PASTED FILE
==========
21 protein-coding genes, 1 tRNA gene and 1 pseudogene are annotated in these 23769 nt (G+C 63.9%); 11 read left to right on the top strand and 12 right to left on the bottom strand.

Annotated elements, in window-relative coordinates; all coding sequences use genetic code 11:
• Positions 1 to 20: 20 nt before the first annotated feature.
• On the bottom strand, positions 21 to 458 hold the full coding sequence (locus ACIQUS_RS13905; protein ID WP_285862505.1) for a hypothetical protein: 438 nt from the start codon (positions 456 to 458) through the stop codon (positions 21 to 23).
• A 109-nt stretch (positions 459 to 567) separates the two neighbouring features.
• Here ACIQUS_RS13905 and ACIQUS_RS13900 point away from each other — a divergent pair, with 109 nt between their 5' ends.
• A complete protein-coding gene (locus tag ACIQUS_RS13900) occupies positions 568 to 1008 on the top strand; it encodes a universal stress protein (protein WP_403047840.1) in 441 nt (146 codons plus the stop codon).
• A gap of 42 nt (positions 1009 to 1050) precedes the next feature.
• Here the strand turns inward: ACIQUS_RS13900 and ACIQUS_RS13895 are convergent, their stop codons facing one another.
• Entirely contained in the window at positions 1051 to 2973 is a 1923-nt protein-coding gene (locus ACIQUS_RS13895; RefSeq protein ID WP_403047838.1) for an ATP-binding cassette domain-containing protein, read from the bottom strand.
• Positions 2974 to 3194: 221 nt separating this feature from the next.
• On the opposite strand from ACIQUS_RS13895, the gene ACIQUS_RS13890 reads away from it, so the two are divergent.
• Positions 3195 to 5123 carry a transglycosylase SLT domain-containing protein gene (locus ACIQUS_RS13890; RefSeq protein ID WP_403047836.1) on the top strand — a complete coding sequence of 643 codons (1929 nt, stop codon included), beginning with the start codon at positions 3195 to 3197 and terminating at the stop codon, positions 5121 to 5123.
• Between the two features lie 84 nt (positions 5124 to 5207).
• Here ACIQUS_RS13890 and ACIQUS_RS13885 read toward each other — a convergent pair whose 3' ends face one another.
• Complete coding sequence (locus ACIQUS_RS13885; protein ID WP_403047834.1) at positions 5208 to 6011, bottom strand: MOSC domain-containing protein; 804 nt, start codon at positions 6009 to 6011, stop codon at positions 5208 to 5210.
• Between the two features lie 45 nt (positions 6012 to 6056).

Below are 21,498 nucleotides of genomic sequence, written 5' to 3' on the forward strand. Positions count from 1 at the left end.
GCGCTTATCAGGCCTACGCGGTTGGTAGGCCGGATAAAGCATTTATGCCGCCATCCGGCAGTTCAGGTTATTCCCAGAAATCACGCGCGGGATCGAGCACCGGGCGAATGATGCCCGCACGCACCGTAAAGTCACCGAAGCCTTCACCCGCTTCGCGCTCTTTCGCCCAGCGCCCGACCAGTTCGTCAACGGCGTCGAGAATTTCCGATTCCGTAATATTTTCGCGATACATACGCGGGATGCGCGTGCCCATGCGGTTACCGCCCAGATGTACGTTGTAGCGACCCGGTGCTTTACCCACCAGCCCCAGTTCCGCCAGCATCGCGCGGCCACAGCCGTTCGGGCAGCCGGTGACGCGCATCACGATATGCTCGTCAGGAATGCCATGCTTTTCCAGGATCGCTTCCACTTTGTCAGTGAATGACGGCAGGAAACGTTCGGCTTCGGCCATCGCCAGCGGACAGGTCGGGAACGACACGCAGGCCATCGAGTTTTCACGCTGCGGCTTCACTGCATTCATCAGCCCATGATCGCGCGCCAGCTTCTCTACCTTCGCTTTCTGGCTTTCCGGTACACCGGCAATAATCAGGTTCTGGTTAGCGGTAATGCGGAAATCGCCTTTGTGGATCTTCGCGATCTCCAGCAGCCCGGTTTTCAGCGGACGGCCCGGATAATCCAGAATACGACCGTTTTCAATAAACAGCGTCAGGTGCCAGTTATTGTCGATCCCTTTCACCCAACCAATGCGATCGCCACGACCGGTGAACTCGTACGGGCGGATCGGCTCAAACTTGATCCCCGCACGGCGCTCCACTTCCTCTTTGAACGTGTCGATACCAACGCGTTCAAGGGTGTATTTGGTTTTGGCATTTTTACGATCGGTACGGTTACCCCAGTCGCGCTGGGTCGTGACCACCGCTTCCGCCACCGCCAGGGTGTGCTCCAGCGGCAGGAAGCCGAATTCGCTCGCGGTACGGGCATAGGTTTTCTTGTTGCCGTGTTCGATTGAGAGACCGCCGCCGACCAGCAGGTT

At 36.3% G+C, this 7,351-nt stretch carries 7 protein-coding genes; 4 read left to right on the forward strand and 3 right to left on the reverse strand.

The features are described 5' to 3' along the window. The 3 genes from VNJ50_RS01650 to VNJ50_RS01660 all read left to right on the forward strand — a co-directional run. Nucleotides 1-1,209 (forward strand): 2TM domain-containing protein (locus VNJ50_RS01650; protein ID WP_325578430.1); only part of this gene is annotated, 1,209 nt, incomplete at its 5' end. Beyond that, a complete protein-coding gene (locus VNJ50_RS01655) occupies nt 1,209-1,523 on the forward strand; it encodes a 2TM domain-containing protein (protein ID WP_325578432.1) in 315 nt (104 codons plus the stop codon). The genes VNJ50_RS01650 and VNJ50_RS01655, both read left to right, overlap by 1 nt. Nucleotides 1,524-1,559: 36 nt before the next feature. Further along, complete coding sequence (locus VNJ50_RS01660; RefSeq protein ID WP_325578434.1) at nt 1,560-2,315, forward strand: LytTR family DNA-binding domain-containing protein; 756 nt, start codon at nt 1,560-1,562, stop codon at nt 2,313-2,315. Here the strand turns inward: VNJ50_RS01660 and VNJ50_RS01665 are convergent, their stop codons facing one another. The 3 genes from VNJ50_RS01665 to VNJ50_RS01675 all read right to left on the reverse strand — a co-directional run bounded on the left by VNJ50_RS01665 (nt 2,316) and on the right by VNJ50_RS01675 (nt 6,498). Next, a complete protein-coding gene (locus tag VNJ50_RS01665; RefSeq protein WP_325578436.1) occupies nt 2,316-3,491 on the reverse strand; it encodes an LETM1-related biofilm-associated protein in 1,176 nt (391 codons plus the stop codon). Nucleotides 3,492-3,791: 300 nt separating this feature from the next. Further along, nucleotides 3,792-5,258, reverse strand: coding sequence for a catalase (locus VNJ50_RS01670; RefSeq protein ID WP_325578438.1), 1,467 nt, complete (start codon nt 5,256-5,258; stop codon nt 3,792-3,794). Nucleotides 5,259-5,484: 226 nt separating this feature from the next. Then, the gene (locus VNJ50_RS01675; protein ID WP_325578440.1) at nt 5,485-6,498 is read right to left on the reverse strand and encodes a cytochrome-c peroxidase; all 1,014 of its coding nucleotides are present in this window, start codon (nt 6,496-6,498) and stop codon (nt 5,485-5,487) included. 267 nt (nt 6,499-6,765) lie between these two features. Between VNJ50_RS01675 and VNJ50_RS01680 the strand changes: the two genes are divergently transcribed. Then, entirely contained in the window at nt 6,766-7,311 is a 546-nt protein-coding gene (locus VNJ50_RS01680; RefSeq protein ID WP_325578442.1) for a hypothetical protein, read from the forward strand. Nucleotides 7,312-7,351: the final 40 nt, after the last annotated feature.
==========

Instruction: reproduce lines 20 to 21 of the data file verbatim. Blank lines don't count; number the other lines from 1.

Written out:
At 36.3% G+C, this 7,351-nt stretch carries 7 protein-coding genes; 4 read left to right on the forward strand and 3 right to left on the reverse strand.

The features are described 5' to 3' along the window. The 3 genes from VNJ50_RS01650 to VNJ50_RS01660 all read left to right on the forward strand — a co-directional run. Nucleotides 1-1,209 (forward strand): 2TM domain-containing protein (locus VNJ50_RS01650; protein ID WP_325578430.1); only part of this gene is annotated, 1,209 nt, incomplete at its 5' end. Beyond that, a complete protein-coding gene (locus VNJ50_RS01655) occupies nt 1,209-1,523 on the forward strand; it encodes a 2TM domain-containing protein (protein ID WP_325578432.1) in 315 nt (104 codons plus the stop codon). The genes VNJ50_RS01650 and VNJ50_RS01655, both read left to right, overlap by 1 nt. Nucleotides 1,524-1,559: 36 nt before the next feature. Further along, complete coding sequence (locus VNJ50_RS01660; RefSeq protein ID WP_325578434.1) at nt 1,560-2,315, forward strand: LytTR family DNA-binding domain-containing protein; 756 nt, start codon at nt 1,560-1,562, stop codon at nt 2,313-2,315. Here the strand turns inward: VNJ50_RS01660 and VNJ50_RS01665 are convergent, their stop codons facing one another. The 3 genes from VNJ50_RS01665 to VNJ50_RS01675 all read right to left on the reverse strand — a co-directional run bounded on the left by VNJ50_RS01665 (nt 2,316) and on the right by VNJ50_RS01675 (nt 6,498). Next, a complete protein-coding gene (locus tag VNJ50_RS01665; RefSeq protein WP_325578436.1) occupies nt 2,316-3,491 on the reverse strand; it encodes an LETM1-related biofilm-associated protein in 1,176 nt (391 codons plus the stop codon). Nucleotides 3,492-3,791: 300 nt separating this feature from the next. Further along, nucleotides 3,792-5,258, reverse strand: coding sequence for a catalase (locus VNJ50_RS01670; RefSeq protein ID WP_325578438.1), 1,467 nt, complete (start codon nt 5,256-5,258; stop codon nt 3,792-3,794). Nucleotides 5,259-5,484: 226 nt separating this feature from the next. Then, the gene (locus VNJ50_RS01675; protein ID WP_325578440.1) at nt 5,485-6,498 is read right to left on the reverse strand and encodes a cytochrome-c peroxidase; all 1,014 of its coding nucleotides are present in this window, start codon (nt 6,496-6,498) and stop codon (nt 5,485-5,487) included. 267 nt (nt 6,499-6,765) lie between these two features. Between VNJ50_RS01675 and VNJ50_RS01680 the strand changes: the two genes are divergently transcribed. Then, entirely contained in the window at nt 6,766-7,311 is a 546-nt protein-coding gene (locus VNJ50_RS01680; RefSeq protein ID WP_325578442.1) for a hypothetical protein, read from the forward strand. Nucleotides 7,312-7,351: the final 40 nt, after the last annotated feature.